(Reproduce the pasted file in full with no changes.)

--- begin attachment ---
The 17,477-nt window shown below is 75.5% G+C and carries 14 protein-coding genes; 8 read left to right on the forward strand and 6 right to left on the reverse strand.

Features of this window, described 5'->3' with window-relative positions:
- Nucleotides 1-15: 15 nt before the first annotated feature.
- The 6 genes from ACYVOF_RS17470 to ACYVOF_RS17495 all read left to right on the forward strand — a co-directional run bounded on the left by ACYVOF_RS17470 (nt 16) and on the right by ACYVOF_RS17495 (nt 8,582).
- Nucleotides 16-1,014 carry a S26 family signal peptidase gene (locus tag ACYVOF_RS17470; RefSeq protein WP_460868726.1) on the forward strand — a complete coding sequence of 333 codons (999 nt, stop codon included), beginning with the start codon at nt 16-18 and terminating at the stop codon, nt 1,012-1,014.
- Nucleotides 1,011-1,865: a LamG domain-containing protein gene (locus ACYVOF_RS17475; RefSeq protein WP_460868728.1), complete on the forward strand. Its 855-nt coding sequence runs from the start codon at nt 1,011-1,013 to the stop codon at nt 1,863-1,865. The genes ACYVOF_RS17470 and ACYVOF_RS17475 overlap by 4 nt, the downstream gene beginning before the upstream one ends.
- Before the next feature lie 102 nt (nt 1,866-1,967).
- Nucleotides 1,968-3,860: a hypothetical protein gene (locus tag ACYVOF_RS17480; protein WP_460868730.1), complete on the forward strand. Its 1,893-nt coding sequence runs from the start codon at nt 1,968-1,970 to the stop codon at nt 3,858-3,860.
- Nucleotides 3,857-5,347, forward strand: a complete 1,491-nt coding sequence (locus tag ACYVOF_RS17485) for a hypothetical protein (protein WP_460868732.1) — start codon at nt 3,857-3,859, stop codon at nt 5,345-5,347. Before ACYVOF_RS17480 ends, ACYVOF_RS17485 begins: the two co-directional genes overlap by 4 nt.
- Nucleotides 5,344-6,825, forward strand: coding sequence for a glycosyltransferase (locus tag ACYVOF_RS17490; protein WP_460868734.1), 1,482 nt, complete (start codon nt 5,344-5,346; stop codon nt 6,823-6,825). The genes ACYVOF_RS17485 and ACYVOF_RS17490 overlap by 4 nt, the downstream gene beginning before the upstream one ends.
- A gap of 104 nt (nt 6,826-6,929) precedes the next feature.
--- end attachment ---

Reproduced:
The 17,477-nt window shown below is 75.5% G+C and carries 14 protein-coding genes; 8 read left to right on the forward strand and 6 right to left on the reverse strand.

Features of this window, described 5'->3' with window-relative positions:
- Nucleotides 1-15: 15 nt before the first annotated feature.
- The 6 genes from ACYVOF_RS17470 to ACYVOF_RS17495 all read left to right on the forward strand — a co-directional run bounded on the left by ACYVOF_RS17470 (nt 16) and on the right by ACYVOF_RS17495 (nt 8,582).
- Nucleotides 16-1,014 carry a S26 family signal peptidase gene (locus tag ACYVOF_RS17470; RefSeq protein WP_460868726.1) on the forward strand — a complete coding sequence of 333 codons (999 nt, stop codon included), beginning with the start codon at nt 16-18 and terminating at the stop codon, nt 1,012-1,014.
- Nucleotides 1,011-1,865: a LamG domain-containing protein gene (locus ACYVOF_RS17475; RefSeq protein WP_460868728.1), complete on the forward strand. Its 855-nt coding sequence runs from the start codon at nt 1,011-1,013 to the stop codon at nt 1,863-1,865. The genes ACYVOF_RS17470 and ACYVOF_RS17475 overlap by 4 nt, the downstream gene beginning before the upstream one ends.
- Before the next feature lie 102 nt (nt 1,866-1,967).
- Nucleotides 1,968-3,860: a hypothetical protein gene (locus tag ACYVOF_RS17480; protein WP_460868730.1), complete on the forward strand. Its 1,893-nt coding sequence runs from the start codon at nt 1,968-1,970 to the stop codon at nt 3,858-3,860.
- Nucleotides 3,857-5,347, forward strand: a complete 1,491-nt coding sequence (locus tag ACYVOF_RS17485) for a hypothetical protein (protein WP_460868732.1) — start codon at nt 3,857-3,859, stop codon at nt 5,345-5,347. Before ACYVOF_RS17480 ends, ACYVOF_RS17485 begins: the two co-directional genes overlap by 4 nt.
- Nucleotides 5,344-6,825, forward strand: coding sequence for a glycosyltransferase (locus tag ACYVOF_RS17490; protein WP_460868734.1), 1,482 nt, complete (start codon nt 5,344-5,346; stop codon nt 6,823-6,825). The genes ACYVOF_RS17485 and ACYVOF_RS17490 overlap by 4 nt, the downstream gene beginning before the upstream one ends.
- A gap of 104 nt (nt 6,826-6,929) precedes the next feature.